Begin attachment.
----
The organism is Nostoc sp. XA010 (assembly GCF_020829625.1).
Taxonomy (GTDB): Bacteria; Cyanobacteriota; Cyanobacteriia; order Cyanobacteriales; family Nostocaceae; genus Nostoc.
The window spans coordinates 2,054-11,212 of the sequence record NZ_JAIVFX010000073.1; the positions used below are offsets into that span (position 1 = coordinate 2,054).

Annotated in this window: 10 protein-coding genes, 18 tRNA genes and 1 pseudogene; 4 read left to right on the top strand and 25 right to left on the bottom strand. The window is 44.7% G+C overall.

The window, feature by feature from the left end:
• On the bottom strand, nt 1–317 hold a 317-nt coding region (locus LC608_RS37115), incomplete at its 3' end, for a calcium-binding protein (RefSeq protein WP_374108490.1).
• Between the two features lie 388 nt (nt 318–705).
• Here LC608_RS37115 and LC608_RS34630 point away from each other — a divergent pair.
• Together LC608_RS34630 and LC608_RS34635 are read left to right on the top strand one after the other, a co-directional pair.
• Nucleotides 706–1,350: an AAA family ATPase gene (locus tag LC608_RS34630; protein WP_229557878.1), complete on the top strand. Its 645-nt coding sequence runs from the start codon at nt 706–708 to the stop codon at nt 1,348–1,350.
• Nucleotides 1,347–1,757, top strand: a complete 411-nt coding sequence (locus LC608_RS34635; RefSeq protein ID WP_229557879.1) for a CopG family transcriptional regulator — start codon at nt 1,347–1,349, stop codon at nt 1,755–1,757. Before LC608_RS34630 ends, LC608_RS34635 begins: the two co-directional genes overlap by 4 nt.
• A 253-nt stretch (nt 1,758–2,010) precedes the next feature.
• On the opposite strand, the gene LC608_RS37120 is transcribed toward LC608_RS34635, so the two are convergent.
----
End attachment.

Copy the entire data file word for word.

The organism is Nostoc sp. XA010 (assembly GCF_020829625.1).
Taxonomy (GTDB): Bacteria; Cyanobacteriota; Cyanobacteriia; order Cyanobacteriales; family Nostocaceae; genus Nostoc.
The window spans coordinates 2,054-11,212 of the sequence record NZ_JAIVFX010000073.1; the positions used below are offsets into that span (position 1 = coordinate 2,054).

Annotated in this window: 10 protein-coding genes, 18 tRNA genes and 1 pseudogene; 4 read left to right on the top strand and 25 right to left on the bottom strand. The window is 44.7% G+C overall.

The window, feature by feature from the left end:
• On the bottom strand, nt 1–317 hold a 317-nt coding region (locus LC608_RS37115), incomplete at its 3' end, for a calcium-binding protein (RefSeq protein WP_374108490.1).
• Between the two features lie 388 nt (nt 318–705).
• Here LC608_RS37115 and LC608_RS34630 point away from each other — a divergent pair.
• Together LC608_RS34630 and LC608_RS34635 are read left to right on the top strand one after the other, a co-directional pair.
• Nucleotides 706–1,350: an AAA family ATPase gene (locus tag LC608_RS34630; protein WP_229557878.1), complete on the top strand. Its 645-nt coding sequence runs from the start codon at nt 706–708 to the stop codon at nt 1,348–1,350.
• Nucleotides 1,347–1,757, top strand: a complete 411-nt coding sequence (locus LC608_RS34635; RefSeq protein ID WP_229557879.1) for a CopG family transcriptional regulator — start codon at nt 1,347–1,349, stop codon at nt 1,755–1,757. Before LC608_RS34630 ends, LC608_RS34635 begins: the two co-directional genes overlap by 4 nt.
• A 253-nt stretch (nt 1,758–2,010) precedes the next feature.
• On the opposite strand, the gene LC608_RS37120 is transcribed toward LC608_RS34635, so the two are convergent.